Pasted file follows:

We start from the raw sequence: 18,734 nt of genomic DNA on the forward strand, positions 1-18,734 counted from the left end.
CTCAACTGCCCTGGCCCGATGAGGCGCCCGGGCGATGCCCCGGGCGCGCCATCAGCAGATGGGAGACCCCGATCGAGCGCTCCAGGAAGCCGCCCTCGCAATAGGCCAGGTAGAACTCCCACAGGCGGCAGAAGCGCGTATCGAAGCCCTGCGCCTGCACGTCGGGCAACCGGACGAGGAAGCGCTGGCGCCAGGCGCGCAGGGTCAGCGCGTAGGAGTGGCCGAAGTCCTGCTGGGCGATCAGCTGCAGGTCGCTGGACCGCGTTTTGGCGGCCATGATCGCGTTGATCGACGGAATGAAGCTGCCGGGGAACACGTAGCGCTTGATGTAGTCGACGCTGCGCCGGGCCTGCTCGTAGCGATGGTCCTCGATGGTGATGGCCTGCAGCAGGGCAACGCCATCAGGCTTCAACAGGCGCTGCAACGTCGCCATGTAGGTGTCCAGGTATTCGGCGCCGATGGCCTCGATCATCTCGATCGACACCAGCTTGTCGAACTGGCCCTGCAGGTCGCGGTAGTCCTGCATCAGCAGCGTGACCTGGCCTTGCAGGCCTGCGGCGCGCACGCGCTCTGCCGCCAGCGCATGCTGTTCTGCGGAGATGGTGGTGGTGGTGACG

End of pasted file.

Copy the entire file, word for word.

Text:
We start from the raw sequence: 18,734 nt of genomic DNA on the forward strand, positions 1-18,734 counted from the left end.
CTCAACTGCCCTGGCCCGATGAGGCGCCCGGGCGATGCCCCGGGCGCGCCATCAGCAGATGGGAGACCCCGATCGAGCGCTCCAGGAAGCCGCCCTCGCAATAGGCCAGGTAGAACTCCCACAGGCGGCAGAAGCGCGTATCGAAGCCCTGCGCCTGCACGTCGGGCAACCGGACGAGGAAGCGCTGGCGCCAGGCGCGCAGGGTCAGCGCGTAGGAGTGGCCGAAGTCCTGCTGGGCGATCAGCTGCAGGTCGCTGGACCGCGTTTTGGCGGCCATGATCGCGTTGATCGACGGAATGAAGCTGCCGGGGAACACGTAGCGCTTGATGTAGTCGACGCTGCGCCGGGCCTGCTCGTAGCGATGGTCCTCGATGGTGATGGCCTGCAGCAGGGCAACGCCATCAGGCTTCAACAGGCGCTGCAACGTCGCCATGTAGGTGTCCAGGTATTCGGCGCCGATGGCCTCGATCATCTCGATCGACACCAGCTTGTCGAACTGGCCCTGCAGGTCGCGGTAGTCCTGCATCAGCAGCGTGACCTGGCCTTGCAGGCCTGCGGCGCGCACGCGCTCTGCCGCCAGCGCATGCTGTTCTGCGGAGATGGTGGTGGTGGTGACG